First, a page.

By Barb Arland-Fye
Two potential roommates with cognitive disabilities sat on either end of the same couch and, prompted by one’s parents and the other’s caregiver, asked get-acquainted questions. They’d participated together in a few recreational activities, but hadn’t gotten to know each other.
“What’s your favorite chore?” Eric asked my son, Colin. “Vacuuming,” he responded. Colin didn’t ask Eric about his favorite chore, so I did. “I like to clean the bathroom,” Eric answered slowly and deliberately, a smile always present on his face. We learned that both men like to eat pizza, hamburgers and French fries, go to the library, read books, watch movies and visit the park. Both look forward to seeing the daily newspaper each morning, too.
My heart welled with tenderness to watch these two adults — so innocent, so trusting — converse. I gently reminded Colin to look at Eric when asking him questions. Each is in need of a new roommate, but would their living together in an apartment be a good match? My husband, Steve, and I believe it would, but I’ve learned to pray for God’s will to be done in this situation and not necessarily mine. The men themselves seem eager to have roommates, but are anxious about what changes that might bring.
Sharing an apartment with one individual fits the pattern Colin’s grown accustomed to, but he and his last roommate were incompatible. Eric asks his caregiver, beseechingly, whether he’ll be able to remain in his apartment. He asks her twice. It is his decision, but he counts on her for guidance. “We’ll see,” she assures him.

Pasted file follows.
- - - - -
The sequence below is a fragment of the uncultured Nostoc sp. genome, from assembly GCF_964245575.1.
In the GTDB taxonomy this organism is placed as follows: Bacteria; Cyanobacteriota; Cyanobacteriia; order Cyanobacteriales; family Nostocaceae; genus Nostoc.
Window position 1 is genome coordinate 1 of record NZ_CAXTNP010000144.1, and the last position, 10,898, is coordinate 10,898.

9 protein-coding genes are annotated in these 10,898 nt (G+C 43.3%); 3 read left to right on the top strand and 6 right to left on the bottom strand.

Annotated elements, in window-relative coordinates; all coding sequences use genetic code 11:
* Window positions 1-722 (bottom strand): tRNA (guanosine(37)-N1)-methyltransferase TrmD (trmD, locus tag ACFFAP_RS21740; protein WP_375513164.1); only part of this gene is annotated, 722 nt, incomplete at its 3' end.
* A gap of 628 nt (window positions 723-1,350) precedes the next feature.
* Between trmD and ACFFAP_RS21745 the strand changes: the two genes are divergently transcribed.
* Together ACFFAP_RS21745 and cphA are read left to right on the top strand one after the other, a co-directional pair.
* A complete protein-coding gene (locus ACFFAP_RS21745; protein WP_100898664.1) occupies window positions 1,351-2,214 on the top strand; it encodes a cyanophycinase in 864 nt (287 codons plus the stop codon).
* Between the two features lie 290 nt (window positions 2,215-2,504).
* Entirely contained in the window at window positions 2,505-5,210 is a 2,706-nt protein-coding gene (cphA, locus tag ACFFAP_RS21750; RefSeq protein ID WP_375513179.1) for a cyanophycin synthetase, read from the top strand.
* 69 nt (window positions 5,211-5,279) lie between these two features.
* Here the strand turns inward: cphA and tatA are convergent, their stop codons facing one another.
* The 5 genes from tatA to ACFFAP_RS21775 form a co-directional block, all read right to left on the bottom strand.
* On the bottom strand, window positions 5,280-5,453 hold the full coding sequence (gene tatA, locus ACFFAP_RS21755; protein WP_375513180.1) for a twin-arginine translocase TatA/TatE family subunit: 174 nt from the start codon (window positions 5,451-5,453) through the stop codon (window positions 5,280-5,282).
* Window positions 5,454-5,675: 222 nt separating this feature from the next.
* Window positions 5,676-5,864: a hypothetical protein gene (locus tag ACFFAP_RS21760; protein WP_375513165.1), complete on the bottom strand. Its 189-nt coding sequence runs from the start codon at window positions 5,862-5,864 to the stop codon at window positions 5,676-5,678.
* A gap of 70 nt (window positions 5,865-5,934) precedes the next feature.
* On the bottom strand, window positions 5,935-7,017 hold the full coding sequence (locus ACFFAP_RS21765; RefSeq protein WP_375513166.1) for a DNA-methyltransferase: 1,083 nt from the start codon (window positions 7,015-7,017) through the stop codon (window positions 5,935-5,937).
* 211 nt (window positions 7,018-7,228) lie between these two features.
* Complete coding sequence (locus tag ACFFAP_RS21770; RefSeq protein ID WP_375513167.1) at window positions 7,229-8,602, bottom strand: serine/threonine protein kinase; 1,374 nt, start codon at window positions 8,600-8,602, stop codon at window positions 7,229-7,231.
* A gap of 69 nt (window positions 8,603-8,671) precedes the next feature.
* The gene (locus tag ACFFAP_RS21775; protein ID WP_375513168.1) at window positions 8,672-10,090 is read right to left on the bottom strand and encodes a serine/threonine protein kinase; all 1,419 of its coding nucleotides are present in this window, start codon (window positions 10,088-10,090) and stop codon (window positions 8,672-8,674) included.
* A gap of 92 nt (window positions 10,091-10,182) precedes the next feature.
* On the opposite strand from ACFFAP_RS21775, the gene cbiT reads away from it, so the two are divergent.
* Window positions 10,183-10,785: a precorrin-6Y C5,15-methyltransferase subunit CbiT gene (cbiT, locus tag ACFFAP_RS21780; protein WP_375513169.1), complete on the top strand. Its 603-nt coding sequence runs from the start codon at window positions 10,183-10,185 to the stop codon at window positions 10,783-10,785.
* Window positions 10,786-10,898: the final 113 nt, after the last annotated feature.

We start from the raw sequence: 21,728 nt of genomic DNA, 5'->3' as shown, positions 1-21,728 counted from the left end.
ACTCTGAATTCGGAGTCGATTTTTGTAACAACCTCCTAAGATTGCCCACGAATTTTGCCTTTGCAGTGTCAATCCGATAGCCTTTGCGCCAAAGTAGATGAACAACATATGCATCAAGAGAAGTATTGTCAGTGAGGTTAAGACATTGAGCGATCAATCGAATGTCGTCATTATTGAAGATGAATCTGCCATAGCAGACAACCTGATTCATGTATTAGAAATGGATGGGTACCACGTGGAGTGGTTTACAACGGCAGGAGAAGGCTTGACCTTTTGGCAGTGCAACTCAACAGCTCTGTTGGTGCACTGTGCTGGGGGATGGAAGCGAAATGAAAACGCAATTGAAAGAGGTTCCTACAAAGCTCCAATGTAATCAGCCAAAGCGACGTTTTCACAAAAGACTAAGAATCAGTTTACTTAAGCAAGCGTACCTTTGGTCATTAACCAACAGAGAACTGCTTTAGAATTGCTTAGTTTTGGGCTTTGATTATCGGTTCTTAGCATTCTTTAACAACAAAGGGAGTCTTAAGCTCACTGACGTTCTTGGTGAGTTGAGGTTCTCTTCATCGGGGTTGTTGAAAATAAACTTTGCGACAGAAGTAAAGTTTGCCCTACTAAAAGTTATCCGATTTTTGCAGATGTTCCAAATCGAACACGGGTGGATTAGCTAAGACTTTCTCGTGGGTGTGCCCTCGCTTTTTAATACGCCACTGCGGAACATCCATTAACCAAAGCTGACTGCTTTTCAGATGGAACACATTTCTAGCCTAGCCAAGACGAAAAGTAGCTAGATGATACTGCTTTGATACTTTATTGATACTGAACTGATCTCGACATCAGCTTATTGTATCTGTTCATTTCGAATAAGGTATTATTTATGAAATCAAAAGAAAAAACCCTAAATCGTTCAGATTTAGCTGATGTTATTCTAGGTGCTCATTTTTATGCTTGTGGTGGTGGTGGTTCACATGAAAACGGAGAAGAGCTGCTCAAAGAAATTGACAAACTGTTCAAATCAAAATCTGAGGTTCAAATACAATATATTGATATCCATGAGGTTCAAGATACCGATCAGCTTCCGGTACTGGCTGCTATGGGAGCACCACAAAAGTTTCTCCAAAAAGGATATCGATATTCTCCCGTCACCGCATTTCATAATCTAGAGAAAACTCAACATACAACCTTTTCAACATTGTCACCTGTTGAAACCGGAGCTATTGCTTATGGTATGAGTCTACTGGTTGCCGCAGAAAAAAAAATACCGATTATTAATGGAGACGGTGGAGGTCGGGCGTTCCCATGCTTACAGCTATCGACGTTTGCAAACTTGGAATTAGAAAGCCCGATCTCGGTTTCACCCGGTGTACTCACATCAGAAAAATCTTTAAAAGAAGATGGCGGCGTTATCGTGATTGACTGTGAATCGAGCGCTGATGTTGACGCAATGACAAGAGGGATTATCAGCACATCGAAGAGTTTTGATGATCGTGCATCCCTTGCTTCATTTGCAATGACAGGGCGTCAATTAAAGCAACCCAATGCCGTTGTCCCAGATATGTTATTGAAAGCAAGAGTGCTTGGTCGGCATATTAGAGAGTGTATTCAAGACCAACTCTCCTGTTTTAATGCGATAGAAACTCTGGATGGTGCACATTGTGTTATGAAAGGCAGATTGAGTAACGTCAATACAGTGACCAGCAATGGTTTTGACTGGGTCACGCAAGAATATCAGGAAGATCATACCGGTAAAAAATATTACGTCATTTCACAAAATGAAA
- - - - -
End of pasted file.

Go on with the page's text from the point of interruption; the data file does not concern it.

Even for typical adults, the search for a new roommate can be an anxiety provoking process. Good communication skills are essential to a smooth transition and successful roommate experience. I learned that lesson during college. For an individual with autism, like Colin, expressing thoughts and emotions is a work in progress.
Sometimes we’ve questioned the wisdom of apartment living for Colin, but Steve and I realize this rite of passage to adulthood helps him grow in independence and self-sufficiency to whatever level he is capable of achieving. Living in an apartment, with assistance, requires him to come out of his shell and interact with others beside family members. He needs to have a life enriched by a wider and more diverse network of people with whom to interact. The days are long gone, thank God, when people with cognitive disabilities were shuttered away in institutions and seldom seen in public. Typical people were frightened when they saw a person with cognitive disabilities acting out. Empathy happens when we walk together on life’s journey.
Some older parents I know have adult children with cognitive disabilities living at home. I wonder what will happen to those individuals when their parents pass on or become disabled. Living as independently as possible comes with risks, but no one’s life is perfect or risk-free. With the grace of God, Colin is living in an apartment with assistance and learning how to cope with a world outside of his insular one.